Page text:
Researches have taken the biological tendency to reciprocal altruism to be the biological basis of human charity, community wide “good deeds” (gemilut hasadim) and forgiveness. Sacrificing our resources of time, energy and money for members of our religious group is not only a learned behavior. It has been selected by evolutionary forces. It is adaptive in a world ever-evolving for humans to be charitable and forgiving.
The second biological concept adapted to human evolution is the “Costly Signaling Theory” described by Amotz Zahavi. In order to signal genetic worthiness and invite reproductive opportunities, Zahavi says, an organism must encumber itself with characteristics that will at once draw the attention of its potential reproductive partners and signal biological fitness. Two outstanding examples are the peacock’s tail and the reindeer’s antlers.
It seems to be a waste of evolutionary resources and a self-endangering characteristic for a peacock to grow a tail that, on the one hand, is so colorful, but on the other hand, is so heavy. The weight of the tail is an impediment to survival to the degree that its bearer would have a harder time in either flight or fight.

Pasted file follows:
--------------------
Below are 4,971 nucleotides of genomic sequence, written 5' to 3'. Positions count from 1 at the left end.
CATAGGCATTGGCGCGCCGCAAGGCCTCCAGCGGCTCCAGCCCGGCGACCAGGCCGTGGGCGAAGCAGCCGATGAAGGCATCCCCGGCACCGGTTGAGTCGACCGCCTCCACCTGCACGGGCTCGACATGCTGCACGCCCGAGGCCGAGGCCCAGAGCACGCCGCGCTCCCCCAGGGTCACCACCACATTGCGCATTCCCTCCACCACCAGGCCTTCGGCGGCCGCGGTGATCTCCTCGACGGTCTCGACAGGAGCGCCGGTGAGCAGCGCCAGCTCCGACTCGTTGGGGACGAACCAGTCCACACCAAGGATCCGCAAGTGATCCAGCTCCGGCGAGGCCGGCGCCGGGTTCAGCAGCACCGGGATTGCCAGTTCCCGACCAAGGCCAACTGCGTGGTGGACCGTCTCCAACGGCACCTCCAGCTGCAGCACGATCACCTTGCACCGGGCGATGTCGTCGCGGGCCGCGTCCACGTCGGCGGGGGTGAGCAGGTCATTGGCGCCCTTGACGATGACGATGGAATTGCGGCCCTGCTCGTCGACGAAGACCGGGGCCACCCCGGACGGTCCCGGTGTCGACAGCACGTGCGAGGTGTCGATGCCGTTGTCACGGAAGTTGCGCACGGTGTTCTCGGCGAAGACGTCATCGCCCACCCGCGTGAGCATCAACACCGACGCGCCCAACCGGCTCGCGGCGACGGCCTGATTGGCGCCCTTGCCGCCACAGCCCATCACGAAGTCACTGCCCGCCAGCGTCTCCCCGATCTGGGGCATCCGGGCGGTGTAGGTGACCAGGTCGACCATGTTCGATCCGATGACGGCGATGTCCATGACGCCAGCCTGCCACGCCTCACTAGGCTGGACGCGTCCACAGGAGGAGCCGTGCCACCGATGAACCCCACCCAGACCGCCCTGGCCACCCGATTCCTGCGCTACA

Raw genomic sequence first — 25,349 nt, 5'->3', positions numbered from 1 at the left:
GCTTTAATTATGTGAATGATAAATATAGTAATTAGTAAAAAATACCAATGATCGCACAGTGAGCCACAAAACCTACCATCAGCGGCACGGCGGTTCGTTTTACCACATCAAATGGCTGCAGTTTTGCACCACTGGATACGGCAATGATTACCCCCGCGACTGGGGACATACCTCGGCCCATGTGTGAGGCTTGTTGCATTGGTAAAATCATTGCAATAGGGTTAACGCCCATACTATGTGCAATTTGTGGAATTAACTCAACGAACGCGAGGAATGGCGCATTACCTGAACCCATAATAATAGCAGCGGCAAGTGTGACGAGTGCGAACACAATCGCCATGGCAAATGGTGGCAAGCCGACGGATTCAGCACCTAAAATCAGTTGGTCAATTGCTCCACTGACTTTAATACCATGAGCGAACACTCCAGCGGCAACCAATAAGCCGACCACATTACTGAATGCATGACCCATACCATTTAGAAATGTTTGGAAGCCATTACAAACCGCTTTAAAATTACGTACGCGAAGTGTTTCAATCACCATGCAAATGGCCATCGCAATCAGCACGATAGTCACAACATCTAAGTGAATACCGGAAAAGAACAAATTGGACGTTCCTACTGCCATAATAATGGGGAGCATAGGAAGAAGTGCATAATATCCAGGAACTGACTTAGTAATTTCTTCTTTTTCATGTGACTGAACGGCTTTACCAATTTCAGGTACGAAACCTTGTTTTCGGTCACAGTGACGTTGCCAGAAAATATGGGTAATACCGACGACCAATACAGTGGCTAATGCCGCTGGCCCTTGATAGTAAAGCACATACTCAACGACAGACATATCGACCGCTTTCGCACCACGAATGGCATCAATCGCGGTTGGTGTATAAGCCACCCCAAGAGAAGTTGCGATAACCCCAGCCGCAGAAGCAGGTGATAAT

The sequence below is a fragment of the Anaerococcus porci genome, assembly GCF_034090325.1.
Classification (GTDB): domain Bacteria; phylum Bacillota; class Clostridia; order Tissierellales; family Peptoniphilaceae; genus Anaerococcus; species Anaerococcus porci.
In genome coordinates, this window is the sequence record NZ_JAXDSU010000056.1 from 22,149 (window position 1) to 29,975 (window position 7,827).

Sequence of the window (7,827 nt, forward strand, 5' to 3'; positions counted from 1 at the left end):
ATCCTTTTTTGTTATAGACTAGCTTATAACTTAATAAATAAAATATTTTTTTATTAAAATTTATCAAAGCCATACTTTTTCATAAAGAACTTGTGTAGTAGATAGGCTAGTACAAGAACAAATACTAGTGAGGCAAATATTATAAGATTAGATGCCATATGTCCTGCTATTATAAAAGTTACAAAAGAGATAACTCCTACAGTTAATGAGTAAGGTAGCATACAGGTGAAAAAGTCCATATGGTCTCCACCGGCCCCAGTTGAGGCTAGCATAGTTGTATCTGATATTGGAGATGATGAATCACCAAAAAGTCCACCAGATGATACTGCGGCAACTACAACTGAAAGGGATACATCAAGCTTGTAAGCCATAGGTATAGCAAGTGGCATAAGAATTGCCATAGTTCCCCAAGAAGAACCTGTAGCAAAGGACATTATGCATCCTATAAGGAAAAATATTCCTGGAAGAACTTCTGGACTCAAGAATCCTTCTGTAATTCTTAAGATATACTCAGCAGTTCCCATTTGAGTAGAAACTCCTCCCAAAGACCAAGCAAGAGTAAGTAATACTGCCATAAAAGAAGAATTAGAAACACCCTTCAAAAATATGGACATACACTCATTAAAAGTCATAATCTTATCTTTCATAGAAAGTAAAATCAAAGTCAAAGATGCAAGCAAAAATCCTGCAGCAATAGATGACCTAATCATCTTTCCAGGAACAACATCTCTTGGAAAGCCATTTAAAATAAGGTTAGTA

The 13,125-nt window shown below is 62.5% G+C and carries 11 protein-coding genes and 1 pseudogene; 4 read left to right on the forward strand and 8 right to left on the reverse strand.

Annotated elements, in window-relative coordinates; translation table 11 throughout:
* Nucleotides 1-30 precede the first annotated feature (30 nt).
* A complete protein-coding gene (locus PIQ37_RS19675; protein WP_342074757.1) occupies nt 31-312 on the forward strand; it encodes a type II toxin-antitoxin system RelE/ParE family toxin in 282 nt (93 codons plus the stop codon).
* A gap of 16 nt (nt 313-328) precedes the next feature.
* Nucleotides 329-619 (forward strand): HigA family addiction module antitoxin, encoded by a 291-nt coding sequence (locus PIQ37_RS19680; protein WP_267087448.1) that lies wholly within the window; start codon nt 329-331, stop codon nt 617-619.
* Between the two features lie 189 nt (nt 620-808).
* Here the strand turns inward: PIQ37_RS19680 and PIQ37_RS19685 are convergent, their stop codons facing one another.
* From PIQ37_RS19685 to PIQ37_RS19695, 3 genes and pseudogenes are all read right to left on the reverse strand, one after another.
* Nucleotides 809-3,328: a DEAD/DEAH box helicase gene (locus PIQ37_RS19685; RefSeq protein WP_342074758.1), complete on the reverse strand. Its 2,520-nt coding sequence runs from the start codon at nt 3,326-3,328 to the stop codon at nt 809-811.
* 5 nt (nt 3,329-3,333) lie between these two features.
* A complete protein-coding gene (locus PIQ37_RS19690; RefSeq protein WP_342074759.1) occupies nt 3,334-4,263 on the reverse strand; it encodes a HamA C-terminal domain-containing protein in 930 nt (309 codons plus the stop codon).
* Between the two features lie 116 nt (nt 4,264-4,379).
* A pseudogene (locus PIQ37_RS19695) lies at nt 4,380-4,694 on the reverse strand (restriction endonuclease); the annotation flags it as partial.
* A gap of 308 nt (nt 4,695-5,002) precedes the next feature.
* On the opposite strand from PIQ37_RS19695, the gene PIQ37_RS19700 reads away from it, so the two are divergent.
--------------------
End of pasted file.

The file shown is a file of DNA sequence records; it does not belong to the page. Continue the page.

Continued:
The reindeer’s heavy antlers provide a similar handicap. The antlers’ weight and bulkiness make it difficult to maneuver in the wild. The male that can afford either the antlers or the plumage signals that despite the costliness of the attribute they are still fit to survive. Indeed, the fitness could be in direct relation to the size of the antlers or the beauty of the tail. It is a signal to females of the species that says, “I am a worthy mate and your offspring will be strong, like I am.”
These traits function like human “conspicuous consumption,” signaling the ability to afford to squander a resource simply by squandering it. Receivers know that the signal indicates quality because inferior quality signalers cannot afford to produce such wastefully extravagant signals.
Extravagant Jewish religious signals, those that incur a great cost to the bearers are often thought to be religious items such astefilin, lulavim, shmura matza among others. The extravagance Jews go to in order to hold a Seder on Passover or meals on other holidays signals those individuals’ worth to the community. Coupled with acts of kindness and charity, those who signal loudest will be rewarded with the most important social currency: honor. Those most honored will in turn be most sought after for opinions or to marry off their children.
Finally, when we add Leon Festinger’s (Festinger, L. (1957). A theory of cognitive dissonance. Evanston, IL: Row, Peterson) “Theory of Cognitive Dissonance” to the mix, we can gain a greater insight into why people do what they do for the greater good; that is, for their “people” and for God.